The comments below are from my own experiences in the security field. I agree with most of this in principle though.
California Senate passes e-mail privacy bill http://zdnet.com.com/2110-1105_2-5220883.html
I agree that employees should be notified on corporate monitoring activities and know in advance the privacy expectations of Internet, email, and other resources. We did this as a courtesy in our workplace from day one when we implemented our Internet connection in 1997. It made a difference in preventing a lot of unfortunate and unpleasant situations (e.g., having to fire someone for misusing the Internet at work).
When I helped formulate our corporate security policies at work, we had "banner messages" on all systems, telling our professionals that "monitoring was in place for security purposes" and "information resources are primarily for business use only". I even helped back in 1985 with ACF2 implementation on our IBM mainframe and we had this type of banner message present.
Security monitoring was also highlighted in corporate policies that employees signed annually and even emphasized in a letter by our company president and on our Intranet security site containing all corporate policies.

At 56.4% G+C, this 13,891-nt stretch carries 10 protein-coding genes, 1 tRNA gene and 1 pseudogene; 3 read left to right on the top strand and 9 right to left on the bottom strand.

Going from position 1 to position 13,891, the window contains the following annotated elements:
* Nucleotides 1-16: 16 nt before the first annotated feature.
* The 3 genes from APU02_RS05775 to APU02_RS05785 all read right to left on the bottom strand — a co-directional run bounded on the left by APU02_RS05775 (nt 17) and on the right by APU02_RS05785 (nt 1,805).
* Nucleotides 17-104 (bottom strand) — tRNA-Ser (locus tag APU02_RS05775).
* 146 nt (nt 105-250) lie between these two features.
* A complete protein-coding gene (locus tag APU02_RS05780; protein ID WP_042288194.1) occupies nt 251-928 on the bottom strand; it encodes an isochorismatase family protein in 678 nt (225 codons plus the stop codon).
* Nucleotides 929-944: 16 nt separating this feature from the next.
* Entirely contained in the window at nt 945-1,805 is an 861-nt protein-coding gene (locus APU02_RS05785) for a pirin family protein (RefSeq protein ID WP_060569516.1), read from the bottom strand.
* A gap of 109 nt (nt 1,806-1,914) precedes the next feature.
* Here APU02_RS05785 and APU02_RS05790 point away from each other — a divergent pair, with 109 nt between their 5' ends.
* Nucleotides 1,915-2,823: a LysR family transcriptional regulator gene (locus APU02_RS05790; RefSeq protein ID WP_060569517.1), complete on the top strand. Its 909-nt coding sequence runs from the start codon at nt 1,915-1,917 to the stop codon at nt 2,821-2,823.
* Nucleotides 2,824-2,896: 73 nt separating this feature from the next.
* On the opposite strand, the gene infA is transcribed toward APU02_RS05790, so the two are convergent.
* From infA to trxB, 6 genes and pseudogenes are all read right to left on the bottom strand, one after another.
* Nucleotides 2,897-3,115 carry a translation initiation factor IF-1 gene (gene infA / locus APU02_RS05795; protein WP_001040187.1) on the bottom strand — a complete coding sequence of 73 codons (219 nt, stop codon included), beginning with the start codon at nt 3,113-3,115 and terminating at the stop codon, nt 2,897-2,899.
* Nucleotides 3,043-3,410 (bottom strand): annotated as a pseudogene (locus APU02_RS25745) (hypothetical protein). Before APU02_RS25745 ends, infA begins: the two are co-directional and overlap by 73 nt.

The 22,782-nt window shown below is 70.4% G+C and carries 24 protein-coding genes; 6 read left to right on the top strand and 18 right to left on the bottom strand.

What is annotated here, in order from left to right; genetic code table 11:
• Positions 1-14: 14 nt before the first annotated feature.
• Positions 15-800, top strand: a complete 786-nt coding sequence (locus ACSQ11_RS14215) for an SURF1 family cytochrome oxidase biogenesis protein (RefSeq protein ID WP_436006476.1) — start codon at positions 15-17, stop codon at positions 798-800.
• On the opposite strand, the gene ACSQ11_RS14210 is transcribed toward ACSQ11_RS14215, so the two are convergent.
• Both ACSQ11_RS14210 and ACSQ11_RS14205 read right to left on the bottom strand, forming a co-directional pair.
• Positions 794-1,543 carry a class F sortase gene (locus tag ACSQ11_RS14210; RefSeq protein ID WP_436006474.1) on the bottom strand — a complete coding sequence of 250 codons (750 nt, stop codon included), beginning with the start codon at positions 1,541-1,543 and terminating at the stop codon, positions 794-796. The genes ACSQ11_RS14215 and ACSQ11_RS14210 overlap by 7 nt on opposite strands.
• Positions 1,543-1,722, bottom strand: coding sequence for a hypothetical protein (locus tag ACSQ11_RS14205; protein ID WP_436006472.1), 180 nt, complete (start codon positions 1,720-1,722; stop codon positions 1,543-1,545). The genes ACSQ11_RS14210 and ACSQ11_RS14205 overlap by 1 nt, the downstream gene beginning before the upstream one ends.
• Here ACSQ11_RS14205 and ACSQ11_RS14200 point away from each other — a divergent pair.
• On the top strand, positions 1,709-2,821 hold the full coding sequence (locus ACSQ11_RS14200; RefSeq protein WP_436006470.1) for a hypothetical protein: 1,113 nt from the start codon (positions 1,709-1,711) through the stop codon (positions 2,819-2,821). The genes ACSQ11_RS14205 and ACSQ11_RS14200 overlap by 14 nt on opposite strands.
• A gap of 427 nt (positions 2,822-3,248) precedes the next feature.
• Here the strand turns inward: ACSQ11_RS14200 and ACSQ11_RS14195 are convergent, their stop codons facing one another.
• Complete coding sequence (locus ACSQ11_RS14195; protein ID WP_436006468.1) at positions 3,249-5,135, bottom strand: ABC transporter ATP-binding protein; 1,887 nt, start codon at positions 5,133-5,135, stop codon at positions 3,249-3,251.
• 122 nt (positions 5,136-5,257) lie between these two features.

Finally, it's very important to keep logged information secure and private, as it can be misused by uninformed individuals. Only managers working through HR could get information for a specific employee. The security team should work with their corporate legal team in ADVANCE of having to use this, so that all the i's are dotted on the right way to handle violations.
I think this type of notification protects the employers (from legal action, where an employee might say "you didn't tell me" - even though it might be assumed) and employees (so they know they'd better conduct themselves appropriately in the workplace). Still, it's ashamed that a law is needed for something that should be standard operating procedures for any business.